Chief Executive Officer
Abbie Celniker has landed back on startup turf at Eleven Biotherapeutics, where she was just named CEO in September. She's now bringing her two decades of experience in biotech drug development to complement the protein engineering hotshots on staff, and all have ambitious goals to advance new protein drugs to treat a slate of diseases such as dry eye. Money helps. So Celniker has also been busy talking to investors and working with the business team on partnering plans.
Celniker came to Eleven not long after a successful run at biotech startup Taligen Therapeutics. In about two and half years helming Taligen, Celniker led its transformation from a virtual company in Boulder, CO, to a growing group based in the Boston area with valuable programs in development for immune and inflammatory conditions. So much value, in fact, that Alexion Pharmaceuticals ($ALXN) paid up $111 million early this year to buy Taligen's key assets. Alexion made the startup its translational medicine group with Celniker in charge.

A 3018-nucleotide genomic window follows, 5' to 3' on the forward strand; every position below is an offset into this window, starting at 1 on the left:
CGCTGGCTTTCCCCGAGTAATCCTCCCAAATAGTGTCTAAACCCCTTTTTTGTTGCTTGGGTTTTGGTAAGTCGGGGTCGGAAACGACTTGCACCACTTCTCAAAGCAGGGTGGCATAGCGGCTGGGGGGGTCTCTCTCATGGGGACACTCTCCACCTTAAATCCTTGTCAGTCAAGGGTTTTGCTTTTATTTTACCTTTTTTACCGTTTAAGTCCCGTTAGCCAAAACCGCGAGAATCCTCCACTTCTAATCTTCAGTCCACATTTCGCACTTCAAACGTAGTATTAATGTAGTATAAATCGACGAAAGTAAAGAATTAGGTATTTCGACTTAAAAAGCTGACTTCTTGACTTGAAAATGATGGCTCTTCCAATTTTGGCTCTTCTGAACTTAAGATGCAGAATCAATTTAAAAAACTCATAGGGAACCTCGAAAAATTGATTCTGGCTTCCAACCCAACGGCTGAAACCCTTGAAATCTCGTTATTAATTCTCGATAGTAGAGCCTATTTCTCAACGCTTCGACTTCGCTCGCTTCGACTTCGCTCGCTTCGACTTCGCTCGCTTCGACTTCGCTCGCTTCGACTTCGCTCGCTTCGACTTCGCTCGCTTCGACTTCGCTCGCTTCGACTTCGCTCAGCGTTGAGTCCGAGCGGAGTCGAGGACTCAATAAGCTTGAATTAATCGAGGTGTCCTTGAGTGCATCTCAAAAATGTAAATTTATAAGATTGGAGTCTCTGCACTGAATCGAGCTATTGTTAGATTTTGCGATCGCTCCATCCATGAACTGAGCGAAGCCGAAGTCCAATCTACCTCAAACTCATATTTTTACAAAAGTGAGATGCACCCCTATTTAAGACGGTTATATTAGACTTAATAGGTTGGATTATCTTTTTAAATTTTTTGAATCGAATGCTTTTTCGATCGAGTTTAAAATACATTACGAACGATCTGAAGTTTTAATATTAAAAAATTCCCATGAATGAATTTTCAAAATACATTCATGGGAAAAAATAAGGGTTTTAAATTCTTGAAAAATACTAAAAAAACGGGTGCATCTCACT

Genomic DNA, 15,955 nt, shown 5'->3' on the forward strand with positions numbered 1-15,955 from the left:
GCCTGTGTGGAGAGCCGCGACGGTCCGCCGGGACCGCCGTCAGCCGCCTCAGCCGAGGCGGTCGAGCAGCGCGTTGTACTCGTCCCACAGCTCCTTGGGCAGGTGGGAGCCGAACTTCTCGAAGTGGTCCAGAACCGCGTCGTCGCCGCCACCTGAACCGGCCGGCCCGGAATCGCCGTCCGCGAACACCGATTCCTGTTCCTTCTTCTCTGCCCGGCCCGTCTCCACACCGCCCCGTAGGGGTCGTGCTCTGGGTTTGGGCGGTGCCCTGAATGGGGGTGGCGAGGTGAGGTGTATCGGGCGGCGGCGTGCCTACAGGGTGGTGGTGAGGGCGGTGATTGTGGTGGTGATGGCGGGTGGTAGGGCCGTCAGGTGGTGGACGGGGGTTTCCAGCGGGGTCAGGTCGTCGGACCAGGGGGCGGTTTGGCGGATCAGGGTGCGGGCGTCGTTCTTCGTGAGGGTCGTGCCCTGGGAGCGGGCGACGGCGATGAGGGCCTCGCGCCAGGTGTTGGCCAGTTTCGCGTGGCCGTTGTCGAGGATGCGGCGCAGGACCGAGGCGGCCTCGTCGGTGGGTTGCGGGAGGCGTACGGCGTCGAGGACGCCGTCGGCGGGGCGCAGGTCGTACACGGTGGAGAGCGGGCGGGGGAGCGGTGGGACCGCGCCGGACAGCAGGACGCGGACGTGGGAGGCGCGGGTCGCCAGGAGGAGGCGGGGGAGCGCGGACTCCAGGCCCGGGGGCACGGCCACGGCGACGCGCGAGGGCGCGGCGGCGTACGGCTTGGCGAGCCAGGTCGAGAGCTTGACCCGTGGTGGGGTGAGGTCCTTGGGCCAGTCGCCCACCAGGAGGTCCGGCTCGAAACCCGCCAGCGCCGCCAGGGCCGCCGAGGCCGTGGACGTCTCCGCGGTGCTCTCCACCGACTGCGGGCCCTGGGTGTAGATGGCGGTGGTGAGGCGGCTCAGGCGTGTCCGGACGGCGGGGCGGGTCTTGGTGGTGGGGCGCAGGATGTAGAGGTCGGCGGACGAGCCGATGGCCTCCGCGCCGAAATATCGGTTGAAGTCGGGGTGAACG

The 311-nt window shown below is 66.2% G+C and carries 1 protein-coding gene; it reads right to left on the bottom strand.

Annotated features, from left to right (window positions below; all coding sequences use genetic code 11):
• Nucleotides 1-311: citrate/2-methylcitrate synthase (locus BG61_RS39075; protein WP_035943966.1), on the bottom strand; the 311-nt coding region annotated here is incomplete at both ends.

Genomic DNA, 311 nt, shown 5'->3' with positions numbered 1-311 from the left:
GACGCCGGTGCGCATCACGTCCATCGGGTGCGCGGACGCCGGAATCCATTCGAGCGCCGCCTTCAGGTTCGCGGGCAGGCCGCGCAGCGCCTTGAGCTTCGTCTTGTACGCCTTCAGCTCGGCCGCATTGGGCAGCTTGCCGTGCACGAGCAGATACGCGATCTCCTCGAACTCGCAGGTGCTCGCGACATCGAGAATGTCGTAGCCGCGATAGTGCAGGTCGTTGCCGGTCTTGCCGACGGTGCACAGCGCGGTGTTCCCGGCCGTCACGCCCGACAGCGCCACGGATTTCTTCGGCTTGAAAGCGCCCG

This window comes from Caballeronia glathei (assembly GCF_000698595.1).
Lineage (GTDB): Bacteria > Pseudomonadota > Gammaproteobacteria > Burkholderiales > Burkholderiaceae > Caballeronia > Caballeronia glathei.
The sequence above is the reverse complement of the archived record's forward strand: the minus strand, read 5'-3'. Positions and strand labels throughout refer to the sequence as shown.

She's looked for leadership opportunities throughout her career. She started her career in biotech at Genentech right after getting her Ph.D. in molecular biology, and she has worked her way up the chain of executive command at the Genetics Institute unit of Wyeth and Millennium Pharmaceuticals before becoming global head of biologics at Novartis. For Celniker, leadership means mentoring others, too. In addition to aiding others at her companies, she's coached youth soccer and now serves on the boards of Mass Bio and the Massachusetts Life Sciences Center.
Celniker serves as a true role model for women who aim to excel in an industry run mostly by men. "I think that the potential interesting little extra that you get from speaking to some of the women in biotech is we've probably been challenged with thinking a little bit more about how to cultivate our careers," Celniker said. "As a result, we can be a tiny bit more self-reflective because we've had to do lots of course correction to make sure we could compete in the days when it was more predominately male. It's certainly balancing, but it's still a predominantly male field."